The unique-ness of its oils aside, Lemongrass contains many great nutrients as well as flavonoids as is so common with many spices. A tablespoon of lemongrass provides .4 milligrams of iron (2% daily recommended value for women, 5% for men) and 1% of the daily recommended value of magnesium, potassium, folate, phosphorous, and zinc. While definitely not a concentrated vitamin pill by any means, it certainly won’t hurt to add into your diet. Different flavonoids within lemongrass act as antioxidants and anti-inflammatory agents. Antioxidants can prevent damage to different cells, reducing risks of both heart disease and arthritis. The anti-inflammatory properties have been known to help hardening of tissues as well as helping lung infections or injuries. Additionally, many flavonoids are known to slow the growth of cancerous cells as well as helping to prevent cancer in general.

                Whether you use Lemongrass for its smell, taste or were just looking for some all natural health benefits, we hope you learned something new about this spectacular spice and will use it to some benefit in future!

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Dill Weed: A Dillicious and Healthy Herb

              While not a superstar in the holistic and healthy world of spice, Dill weed is one spice that lays close to our hearts for its signature flavor and the fact that it highlights some of our best spice mixes. Anything that tastes great while remaining healthy for you is a star in our book. Setting all that aside, Dill still has quite the variety of healthy benefits, and should be admired for that. Although little of the research is absolutely conclusive, multiple studies hint at Dill having quite the diverse range of health benefits.  Ranging from bone health, digestion, insomnia, and even hiccup remedies, what Dill lacks for in depth it makes up for in width.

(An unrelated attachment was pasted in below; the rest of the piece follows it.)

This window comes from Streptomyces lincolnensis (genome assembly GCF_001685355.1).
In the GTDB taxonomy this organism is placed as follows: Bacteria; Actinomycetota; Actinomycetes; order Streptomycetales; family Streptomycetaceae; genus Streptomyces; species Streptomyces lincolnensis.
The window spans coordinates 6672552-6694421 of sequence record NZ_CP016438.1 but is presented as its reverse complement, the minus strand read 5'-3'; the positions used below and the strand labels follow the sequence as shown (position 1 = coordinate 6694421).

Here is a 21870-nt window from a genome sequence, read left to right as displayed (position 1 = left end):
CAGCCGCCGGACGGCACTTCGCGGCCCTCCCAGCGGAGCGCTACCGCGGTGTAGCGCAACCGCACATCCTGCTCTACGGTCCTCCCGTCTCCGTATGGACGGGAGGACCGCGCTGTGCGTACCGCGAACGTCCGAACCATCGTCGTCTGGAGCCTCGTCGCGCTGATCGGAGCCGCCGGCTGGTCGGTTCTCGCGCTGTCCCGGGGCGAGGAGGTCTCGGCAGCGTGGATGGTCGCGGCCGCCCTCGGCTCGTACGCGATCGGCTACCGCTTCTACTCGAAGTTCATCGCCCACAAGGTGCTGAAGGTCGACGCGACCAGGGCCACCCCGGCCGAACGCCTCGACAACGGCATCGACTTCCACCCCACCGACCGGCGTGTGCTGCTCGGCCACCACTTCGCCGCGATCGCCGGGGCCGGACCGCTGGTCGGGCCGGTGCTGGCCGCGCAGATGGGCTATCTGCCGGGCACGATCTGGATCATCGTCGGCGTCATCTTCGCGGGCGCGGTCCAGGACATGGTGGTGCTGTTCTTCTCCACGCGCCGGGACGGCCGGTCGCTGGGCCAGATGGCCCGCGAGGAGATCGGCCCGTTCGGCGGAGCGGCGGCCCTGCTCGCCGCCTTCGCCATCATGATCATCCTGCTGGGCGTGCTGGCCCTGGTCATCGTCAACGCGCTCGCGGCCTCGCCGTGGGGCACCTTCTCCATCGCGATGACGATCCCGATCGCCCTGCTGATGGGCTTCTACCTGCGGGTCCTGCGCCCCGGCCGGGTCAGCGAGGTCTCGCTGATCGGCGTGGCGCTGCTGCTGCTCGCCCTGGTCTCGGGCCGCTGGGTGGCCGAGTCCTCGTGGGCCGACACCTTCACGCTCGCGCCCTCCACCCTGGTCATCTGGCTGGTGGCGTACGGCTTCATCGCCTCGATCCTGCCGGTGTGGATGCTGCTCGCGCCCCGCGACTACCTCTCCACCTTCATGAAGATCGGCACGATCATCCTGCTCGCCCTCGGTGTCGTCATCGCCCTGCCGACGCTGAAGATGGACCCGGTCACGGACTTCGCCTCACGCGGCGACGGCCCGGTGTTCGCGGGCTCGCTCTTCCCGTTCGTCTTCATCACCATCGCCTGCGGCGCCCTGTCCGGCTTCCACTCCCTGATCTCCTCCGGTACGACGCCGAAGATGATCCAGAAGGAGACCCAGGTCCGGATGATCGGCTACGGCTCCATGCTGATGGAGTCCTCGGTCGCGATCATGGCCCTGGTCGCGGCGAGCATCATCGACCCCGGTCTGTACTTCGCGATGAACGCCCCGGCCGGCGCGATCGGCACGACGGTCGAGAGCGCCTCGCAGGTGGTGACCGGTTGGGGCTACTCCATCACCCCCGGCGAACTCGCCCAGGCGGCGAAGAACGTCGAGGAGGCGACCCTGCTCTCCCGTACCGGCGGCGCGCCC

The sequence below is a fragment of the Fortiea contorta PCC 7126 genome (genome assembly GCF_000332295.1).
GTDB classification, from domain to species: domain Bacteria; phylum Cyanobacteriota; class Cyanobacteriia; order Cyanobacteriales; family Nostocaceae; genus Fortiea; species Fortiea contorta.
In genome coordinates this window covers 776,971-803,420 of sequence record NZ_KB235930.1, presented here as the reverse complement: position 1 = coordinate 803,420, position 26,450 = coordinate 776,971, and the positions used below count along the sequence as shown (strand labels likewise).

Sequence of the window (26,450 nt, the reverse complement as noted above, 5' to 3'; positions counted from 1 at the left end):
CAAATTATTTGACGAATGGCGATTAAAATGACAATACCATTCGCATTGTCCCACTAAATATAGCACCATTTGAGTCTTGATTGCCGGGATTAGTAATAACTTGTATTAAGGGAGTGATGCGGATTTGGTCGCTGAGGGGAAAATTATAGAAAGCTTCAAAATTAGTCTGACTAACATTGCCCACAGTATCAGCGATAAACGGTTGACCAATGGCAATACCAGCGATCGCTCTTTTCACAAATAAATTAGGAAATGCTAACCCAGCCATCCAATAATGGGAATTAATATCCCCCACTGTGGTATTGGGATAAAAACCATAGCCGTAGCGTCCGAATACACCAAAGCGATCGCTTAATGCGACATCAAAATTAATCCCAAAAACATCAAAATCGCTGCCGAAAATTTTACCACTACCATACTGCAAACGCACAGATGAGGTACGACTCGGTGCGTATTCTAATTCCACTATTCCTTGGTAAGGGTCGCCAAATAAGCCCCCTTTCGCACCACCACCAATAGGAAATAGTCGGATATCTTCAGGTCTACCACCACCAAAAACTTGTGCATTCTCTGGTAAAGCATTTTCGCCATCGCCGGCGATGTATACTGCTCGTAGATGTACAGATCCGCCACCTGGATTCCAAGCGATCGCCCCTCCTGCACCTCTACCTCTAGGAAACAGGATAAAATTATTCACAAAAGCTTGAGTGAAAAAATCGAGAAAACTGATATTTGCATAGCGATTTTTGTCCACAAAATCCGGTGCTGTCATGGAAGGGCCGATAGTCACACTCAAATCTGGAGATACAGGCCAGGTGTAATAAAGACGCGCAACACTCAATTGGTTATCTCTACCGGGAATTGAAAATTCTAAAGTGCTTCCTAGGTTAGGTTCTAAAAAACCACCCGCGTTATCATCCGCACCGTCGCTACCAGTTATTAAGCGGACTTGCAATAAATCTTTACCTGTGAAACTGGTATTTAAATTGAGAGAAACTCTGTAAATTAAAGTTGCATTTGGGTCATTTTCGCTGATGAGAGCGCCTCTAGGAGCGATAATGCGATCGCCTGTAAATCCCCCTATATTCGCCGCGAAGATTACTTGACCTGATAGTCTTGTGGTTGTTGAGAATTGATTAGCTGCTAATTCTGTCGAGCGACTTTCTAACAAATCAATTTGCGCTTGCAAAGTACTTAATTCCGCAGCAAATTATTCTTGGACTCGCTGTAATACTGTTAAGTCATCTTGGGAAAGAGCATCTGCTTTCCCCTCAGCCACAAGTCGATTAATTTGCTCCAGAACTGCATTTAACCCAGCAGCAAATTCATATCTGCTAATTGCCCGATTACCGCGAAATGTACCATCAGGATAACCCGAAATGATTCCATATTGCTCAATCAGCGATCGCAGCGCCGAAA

In ancient times, Dill was seen being utilized for a variety of tasks in home remedies. Modern research has confirmed the effectiveness of most of the uses. Starting with the basic molecular makeup, Dill contains quite a bit of calcium, helping combat weak bones. To put the exact amount in perspective, a cup of milk has about 125mg of calcium, while a tbsp. of Dill seed contains 100mg. Beyond that, Dill was often used for in teas or just as supplemental medicine to help with digestive problems, both for excess gas and constipation. Simply eating some of the herb will help stimulate digestive juices and other digestive functions, neatly avoiding the aforementioned problems altogether.

                Even with more modern problems, Dill still remains relevant.  This herb is associated in antimicrobial activity as well as known to regulate bacteria, helping strengthen our immune system. With all the different medication we take in this day and age, corticosteroid-induced diabetes/ drug induced diabetes is a much more prevalent problem that it once was. Here too, Dill manages to help. While it is nowhere near an absolute cure and doesn’t help enough to remain conclusive in any extensive studies, the reduction of fluctuation of serum lipids and insulin levels can be a nice quality of life boost for anyone suffering this illness.